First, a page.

My car ran out of gas yesterday. I was in it, with a wallet stocked with cash and cards, and still, I sat at the bottom of an off ramp. Honking traffic was backing up behind me, one block from an actual gas station.
My mind whirled: What if I left the vehicle to go get gas, and someone plowed into me, flashers and all, and ruined the car we’ve had only since June? Wait, would it be better to stand next to the car because people would notice a big giant person on the off ramp sooner than they would a tiny car? What if they didn’t notice, and hit me instead? I’d hate to die in the middle of the road for no reason at all except that I’d lost my sh*t.
I could’ve noticed that warning light before I got on the highway. Who leaves home for a Very Important Meeting without looking to see if they have enough gas? Me. I was nearly dead with the shame of it.
Since the roadside guy told me to stay in my vehicle, I had some time to just think; the first thinking time I’d had in weeks. I saw this coming a few weeks ago, and did not act. Matter of fact, I said to my Beloved And Much Longed For while I ransacked my purse for car keys, “Uh oh. I’m coming apart. This is the part where I lose it.”
“No, you don’t lose it. You have a lot on your mind. It’s not you.”
“No, It’s me. It’s definitely me.”
“Well. Tell me how I can help.”
I did not. I don’t know, sometimes, how to be helped.
It’s only the good things that make me lose it, too. If there’s bad news, I pull my inner self tight, everything lashed down and ready for battle. When it’s terrible news, I start cooking – people need to eat no matter what happens, and so I often turn up on the battle field with a warm casserole.
But good news? I come to pieces. I am the person who leaves home for a vacation in the Caribbean with no passport. Who walks down the aisle at my sister’s wedding with wet hair. Who can’t go to sleep the day before I have a baby, so I stop in the middle of the whole thing to take a three hour nap. What? Labor is exhausting!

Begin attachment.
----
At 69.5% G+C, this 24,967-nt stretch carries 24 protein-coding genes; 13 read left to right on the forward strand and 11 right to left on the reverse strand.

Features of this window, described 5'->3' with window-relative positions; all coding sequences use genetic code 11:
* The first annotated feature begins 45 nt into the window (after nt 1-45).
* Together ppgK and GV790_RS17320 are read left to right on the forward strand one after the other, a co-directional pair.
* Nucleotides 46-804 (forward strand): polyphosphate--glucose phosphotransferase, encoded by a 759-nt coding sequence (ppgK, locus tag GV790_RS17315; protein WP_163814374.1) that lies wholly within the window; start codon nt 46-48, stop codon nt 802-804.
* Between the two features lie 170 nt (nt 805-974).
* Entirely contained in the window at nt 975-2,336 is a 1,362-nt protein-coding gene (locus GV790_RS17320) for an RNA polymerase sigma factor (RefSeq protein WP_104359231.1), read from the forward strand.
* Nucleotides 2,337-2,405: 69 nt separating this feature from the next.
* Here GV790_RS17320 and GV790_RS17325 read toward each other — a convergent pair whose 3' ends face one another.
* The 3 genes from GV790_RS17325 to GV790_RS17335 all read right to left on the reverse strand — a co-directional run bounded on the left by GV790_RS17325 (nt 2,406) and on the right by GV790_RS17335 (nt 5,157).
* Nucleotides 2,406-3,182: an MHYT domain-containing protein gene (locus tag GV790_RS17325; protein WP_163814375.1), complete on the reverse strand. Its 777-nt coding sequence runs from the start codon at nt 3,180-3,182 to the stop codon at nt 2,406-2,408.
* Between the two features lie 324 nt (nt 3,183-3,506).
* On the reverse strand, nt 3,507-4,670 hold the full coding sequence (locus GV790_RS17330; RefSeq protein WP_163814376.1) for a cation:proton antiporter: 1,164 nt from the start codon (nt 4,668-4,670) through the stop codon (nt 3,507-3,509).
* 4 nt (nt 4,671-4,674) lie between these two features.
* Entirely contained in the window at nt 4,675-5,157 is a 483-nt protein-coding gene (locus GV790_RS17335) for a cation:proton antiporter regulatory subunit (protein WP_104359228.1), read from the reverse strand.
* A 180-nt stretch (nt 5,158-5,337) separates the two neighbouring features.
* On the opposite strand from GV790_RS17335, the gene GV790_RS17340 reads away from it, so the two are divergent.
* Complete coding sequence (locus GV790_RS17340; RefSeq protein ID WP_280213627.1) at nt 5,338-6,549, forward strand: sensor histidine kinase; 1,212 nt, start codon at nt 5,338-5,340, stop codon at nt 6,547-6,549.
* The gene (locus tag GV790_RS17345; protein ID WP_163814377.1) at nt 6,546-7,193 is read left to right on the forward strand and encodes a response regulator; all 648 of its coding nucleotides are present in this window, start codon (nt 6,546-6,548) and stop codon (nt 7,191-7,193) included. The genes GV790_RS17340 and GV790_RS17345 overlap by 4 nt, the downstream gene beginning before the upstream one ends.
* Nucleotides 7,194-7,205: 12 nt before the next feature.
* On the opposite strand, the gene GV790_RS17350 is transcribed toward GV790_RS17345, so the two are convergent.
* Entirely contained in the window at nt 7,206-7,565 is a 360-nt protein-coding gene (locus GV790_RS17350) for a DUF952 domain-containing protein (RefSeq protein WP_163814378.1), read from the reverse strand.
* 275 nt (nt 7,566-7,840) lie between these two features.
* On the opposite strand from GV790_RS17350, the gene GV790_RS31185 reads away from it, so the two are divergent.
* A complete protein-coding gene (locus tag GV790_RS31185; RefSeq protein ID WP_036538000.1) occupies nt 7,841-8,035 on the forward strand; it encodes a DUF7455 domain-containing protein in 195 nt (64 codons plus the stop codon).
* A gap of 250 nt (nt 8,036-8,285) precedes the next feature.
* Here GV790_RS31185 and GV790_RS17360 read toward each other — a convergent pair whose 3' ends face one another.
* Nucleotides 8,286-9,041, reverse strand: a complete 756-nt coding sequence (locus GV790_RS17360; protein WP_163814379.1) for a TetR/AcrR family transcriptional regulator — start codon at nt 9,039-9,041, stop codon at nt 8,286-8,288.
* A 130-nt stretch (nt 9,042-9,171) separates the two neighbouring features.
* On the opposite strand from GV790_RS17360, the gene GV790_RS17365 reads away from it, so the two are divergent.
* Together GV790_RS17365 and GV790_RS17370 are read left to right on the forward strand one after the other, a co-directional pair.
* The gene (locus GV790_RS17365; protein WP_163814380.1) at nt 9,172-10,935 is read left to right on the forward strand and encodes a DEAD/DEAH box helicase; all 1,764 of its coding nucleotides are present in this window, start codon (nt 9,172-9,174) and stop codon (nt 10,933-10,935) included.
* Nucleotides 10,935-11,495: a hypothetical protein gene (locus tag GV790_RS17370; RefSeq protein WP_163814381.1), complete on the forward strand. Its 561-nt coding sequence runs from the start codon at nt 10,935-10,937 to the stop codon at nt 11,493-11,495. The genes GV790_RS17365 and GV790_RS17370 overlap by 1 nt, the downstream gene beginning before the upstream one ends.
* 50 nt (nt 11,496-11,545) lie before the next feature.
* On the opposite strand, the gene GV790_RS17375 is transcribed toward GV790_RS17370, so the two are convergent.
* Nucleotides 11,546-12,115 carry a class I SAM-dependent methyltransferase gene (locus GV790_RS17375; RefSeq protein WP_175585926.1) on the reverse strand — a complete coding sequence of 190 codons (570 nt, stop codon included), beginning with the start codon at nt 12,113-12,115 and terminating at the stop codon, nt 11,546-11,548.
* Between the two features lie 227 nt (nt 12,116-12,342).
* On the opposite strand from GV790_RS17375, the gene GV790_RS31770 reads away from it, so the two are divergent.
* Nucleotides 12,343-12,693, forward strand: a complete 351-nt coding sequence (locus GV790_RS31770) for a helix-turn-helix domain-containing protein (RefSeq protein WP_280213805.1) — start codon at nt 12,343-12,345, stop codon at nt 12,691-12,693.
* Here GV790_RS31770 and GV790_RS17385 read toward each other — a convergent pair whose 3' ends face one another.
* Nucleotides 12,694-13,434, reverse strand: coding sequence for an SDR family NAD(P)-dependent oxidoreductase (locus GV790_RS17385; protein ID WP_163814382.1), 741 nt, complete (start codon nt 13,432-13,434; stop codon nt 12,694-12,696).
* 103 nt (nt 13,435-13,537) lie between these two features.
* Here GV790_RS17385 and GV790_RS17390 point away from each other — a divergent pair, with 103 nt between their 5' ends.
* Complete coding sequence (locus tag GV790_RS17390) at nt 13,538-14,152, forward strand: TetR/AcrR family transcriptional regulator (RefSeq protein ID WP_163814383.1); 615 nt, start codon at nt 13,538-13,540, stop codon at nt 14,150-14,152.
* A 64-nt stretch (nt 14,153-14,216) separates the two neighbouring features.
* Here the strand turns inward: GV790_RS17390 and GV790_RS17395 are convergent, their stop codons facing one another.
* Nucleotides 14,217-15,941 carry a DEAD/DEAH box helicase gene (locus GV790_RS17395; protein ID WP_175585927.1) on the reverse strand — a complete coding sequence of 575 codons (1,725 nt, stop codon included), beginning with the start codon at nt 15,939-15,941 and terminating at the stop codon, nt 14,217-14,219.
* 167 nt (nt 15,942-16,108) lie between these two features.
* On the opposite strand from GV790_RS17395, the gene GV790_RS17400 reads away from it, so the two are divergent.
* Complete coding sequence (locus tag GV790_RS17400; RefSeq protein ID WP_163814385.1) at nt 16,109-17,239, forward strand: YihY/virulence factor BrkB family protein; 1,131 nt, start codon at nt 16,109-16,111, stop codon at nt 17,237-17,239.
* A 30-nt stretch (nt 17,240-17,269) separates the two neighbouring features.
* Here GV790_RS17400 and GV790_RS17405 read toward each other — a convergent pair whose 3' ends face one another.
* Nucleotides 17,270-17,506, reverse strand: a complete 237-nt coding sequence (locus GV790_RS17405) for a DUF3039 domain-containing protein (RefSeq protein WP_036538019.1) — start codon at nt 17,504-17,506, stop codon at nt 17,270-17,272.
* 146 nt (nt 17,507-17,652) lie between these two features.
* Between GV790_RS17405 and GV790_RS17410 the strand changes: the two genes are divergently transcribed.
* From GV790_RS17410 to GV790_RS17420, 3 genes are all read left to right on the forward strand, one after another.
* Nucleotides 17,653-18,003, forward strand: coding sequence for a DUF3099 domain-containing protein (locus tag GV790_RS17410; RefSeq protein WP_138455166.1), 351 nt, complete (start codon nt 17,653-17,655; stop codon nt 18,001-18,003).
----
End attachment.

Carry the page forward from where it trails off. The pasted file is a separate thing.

And here I am, at the threshold of a dream come true, a 45 minute workshop of a one act play based on my little novel, out of gas on the off ramp.
I remember telling myself when I was in childbirth, “It’s just one rough day. At the end of this all, you’ll get to meet your baby.” During the labor, my husband was worried sick for me, as I was in pain and totally silent. That’s not like me at all. If I’m uncomfortable, someone is going to know about it. But that day, I couldn’t talk. I was busy losing my sh*t.
I am trying, in the midst of waiting for this newest baby to arrive, to do something good for my body and spirit each day… but I remain untethered. The world turns around me, but I am with my story- in the hands of the actors, the director, technicians, and an artistic team. It is, like actual labor, exhausting.
Oh, but when she gets here! There’ll be a party with sweets and music.
Until then, I’m going to keep working and waiting. And, I’ll check the gas gauge each time I leave the house.